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Using Mathematica Animations to Teach Undergraduate Economics

Craig Marcott
University of St. Thomas

This presentation will demonstrate several of the author's Mathematica notebooks and packages that feature animated diagrammatic economic models. The animations have been successful in engaging students who are naturally reluctant to confront difficult material. Active learning is encouraged by allowing students to change parameters, and simple VCR-like controls can be used to change animation direction and speed. The animations make fairly complicated ideas (e.g., the Slutsky equation, Jacob Viner's problem) visually apparent to quantitatively unsophisticated students. The long-term goal of the project is to provide animated versions of most of the diagrams included in introductory and intermediate microeconomics and macroeconomics courses. Over two hundred animations have already been written covering topics such as cost and production, consumer choice, circular flow, the Slutsky equation, labor economics, macroeconomics, expected utility, the competitive model, income inequality, and welfare economics. Approximately 60 animations can be viewed at http://milkweed.econ.stthomas.edu/~csmarcot/my.html. This web page also provides a link to download MathReader, a free program that can be used to view the notebooks and render the animations.

One example of an animation that has been used effectively in class is the standard competitive model showing the market and the unit-cost curves of a representative firm. This is augmented with two additional quadrants showing the budget-line indifference curve diagram and demand curve for a representative consumer. The animations show the short- and long-run effects of demand shifts and changes in production costs. A second example shows how the expected utility model relates to the standard indifference curve analysis (i.e., the Arrow-Debreu contingent claims approach to uncertainty).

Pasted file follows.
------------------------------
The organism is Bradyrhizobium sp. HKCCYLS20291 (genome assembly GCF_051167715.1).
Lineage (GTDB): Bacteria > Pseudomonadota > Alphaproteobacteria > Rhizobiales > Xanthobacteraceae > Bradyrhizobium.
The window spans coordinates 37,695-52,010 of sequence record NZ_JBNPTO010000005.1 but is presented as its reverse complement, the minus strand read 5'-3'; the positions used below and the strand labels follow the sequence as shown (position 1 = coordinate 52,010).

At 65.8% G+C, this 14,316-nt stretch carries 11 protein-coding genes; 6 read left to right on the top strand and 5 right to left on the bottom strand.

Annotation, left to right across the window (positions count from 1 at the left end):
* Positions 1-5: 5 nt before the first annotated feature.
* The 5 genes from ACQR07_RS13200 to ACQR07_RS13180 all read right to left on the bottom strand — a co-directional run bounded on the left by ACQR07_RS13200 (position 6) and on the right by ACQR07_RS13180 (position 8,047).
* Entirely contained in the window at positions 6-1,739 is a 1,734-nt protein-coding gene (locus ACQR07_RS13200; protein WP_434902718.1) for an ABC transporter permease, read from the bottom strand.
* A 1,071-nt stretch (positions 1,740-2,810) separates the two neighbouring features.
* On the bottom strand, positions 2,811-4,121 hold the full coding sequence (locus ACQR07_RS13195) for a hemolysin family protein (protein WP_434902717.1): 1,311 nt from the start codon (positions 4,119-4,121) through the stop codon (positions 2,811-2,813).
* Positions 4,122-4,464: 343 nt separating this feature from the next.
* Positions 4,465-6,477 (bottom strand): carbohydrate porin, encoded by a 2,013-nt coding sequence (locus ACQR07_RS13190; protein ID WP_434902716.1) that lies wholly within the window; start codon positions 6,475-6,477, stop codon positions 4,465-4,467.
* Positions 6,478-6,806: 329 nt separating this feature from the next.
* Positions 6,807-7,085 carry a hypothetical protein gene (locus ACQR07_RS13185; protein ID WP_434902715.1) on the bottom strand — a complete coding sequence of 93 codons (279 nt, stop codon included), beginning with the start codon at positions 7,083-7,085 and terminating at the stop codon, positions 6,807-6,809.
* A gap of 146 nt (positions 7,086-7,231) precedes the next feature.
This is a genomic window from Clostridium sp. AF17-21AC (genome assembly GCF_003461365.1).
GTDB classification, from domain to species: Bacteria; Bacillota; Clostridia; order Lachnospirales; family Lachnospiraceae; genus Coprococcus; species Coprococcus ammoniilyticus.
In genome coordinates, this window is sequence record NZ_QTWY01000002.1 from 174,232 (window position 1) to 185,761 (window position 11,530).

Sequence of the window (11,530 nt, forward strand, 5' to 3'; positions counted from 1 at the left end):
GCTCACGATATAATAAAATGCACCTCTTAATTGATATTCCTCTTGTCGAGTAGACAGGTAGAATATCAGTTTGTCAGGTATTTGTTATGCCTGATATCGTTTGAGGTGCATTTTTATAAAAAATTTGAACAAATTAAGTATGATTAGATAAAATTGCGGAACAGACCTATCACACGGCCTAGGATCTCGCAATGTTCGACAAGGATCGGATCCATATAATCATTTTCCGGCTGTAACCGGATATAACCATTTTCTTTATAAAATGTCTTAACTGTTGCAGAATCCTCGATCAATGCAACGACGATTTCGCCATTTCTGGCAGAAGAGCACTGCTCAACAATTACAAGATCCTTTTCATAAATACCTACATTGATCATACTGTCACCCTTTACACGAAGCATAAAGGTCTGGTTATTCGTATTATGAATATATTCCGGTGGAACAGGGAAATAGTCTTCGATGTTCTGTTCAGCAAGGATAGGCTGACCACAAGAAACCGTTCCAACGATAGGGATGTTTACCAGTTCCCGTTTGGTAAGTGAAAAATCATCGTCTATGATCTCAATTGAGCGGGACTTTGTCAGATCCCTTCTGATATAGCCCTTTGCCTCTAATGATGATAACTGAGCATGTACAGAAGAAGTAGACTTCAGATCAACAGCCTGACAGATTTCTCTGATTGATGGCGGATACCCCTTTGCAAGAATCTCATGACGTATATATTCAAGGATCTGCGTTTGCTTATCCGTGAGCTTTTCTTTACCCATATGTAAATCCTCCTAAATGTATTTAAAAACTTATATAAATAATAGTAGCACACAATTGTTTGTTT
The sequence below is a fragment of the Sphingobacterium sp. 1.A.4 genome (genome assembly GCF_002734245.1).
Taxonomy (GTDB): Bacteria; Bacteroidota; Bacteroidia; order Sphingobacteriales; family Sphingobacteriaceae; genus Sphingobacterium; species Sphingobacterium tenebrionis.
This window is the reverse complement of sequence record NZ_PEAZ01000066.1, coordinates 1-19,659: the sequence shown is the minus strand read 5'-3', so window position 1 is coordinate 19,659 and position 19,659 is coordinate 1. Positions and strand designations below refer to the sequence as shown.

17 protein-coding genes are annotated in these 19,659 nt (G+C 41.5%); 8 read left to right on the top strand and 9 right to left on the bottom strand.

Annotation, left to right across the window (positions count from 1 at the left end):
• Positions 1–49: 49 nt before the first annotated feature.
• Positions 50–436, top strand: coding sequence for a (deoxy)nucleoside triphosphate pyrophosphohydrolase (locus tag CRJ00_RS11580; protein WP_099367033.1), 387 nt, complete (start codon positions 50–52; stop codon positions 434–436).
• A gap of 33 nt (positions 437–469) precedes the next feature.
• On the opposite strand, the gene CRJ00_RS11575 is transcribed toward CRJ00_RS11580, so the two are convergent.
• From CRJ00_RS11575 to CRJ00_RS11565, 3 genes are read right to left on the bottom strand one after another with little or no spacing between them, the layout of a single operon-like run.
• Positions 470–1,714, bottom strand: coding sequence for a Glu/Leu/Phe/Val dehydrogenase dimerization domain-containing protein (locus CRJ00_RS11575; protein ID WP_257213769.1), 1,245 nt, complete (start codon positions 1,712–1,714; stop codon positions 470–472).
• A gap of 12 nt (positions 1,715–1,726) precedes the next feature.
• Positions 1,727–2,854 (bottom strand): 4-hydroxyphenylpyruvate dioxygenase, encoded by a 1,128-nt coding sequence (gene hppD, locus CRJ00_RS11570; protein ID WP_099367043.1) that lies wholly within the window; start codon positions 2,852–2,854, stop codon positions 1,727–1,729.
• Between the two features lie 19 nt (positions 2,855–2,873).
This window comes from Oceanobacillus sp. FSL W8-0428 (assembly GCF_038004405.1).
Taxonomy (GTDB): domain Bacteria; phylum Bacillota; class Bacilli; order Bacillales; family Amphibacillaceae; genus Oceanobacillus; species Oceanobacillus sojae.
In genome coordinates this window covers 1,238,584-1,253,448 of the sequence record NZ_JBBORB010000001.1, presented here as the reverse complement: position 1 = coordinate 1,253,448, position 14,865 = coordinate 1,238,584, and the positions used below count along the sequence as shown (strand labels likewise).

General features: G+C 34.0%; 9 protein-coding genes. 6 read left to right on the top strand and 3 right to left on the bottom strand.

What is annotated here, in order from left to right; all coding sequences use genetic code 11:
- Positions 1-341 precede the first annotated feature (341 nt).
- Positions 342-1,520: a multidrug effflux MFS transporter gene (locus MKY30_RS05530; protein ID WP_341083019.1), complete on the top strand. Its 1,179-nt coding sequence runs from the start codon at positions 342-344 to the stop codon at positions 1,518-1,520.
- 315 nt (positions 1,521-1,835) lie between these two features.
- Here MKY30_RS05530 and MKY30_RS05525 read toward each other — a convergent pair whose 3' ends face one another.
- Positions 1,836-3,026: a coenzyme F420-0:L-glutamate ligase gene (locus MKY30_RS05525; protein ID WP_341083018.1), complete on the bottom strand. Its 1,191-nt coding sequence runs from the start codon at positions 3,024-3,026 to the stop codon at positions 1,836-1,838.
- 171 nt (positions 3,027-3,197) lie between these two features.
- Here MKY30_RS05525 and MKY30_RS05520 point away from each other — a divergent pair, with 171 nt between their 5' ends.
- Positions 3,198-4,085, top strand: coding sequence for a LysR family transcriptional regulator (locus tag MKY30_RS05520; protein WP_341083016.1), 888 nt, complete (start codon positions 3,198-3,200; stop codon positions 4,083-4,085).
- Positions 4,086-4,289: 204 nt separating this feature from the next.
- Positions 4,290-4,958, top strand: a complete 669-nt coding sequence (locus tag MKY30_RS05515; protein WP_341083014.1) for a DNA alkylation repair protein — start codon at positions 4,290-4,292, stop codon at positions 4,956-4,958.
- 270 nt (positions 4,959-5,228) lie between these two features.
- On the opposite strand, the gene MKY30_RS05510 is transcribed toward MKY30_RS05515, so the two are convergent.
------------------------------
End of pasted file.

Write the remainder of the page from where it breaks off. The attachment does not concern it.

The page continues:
By studying animations showing the expected utility diagram directly above the indifference curve diagram, the user can visualize how changes in the probability of ending up in the bad state of the world correspond to changes in the shape the indifference curves. Linking the von Neumann-Morgenstern utility and classical indifference curve approaches in this way makes it easier to understand how insurance demand is related to risk aversion. This construct is used to demonstrate Arrow's result that risk-averse individuals will always choose full insurance whenever the insurance contract is actuarially fair.

The animated graphics discussed in this paper show promise for improving introductory and intermediate undergraduate students' understanding of graphical economic models. Anecdotal evidence indicates that students enjoy using the animations both in class and in the laboratory. Currently, these tools are freely available to anyone with a computer and with internet access. Licensed Mathematica users can obtain the code from the author and use the notebooks and packages to generate animations for different sets of parameters.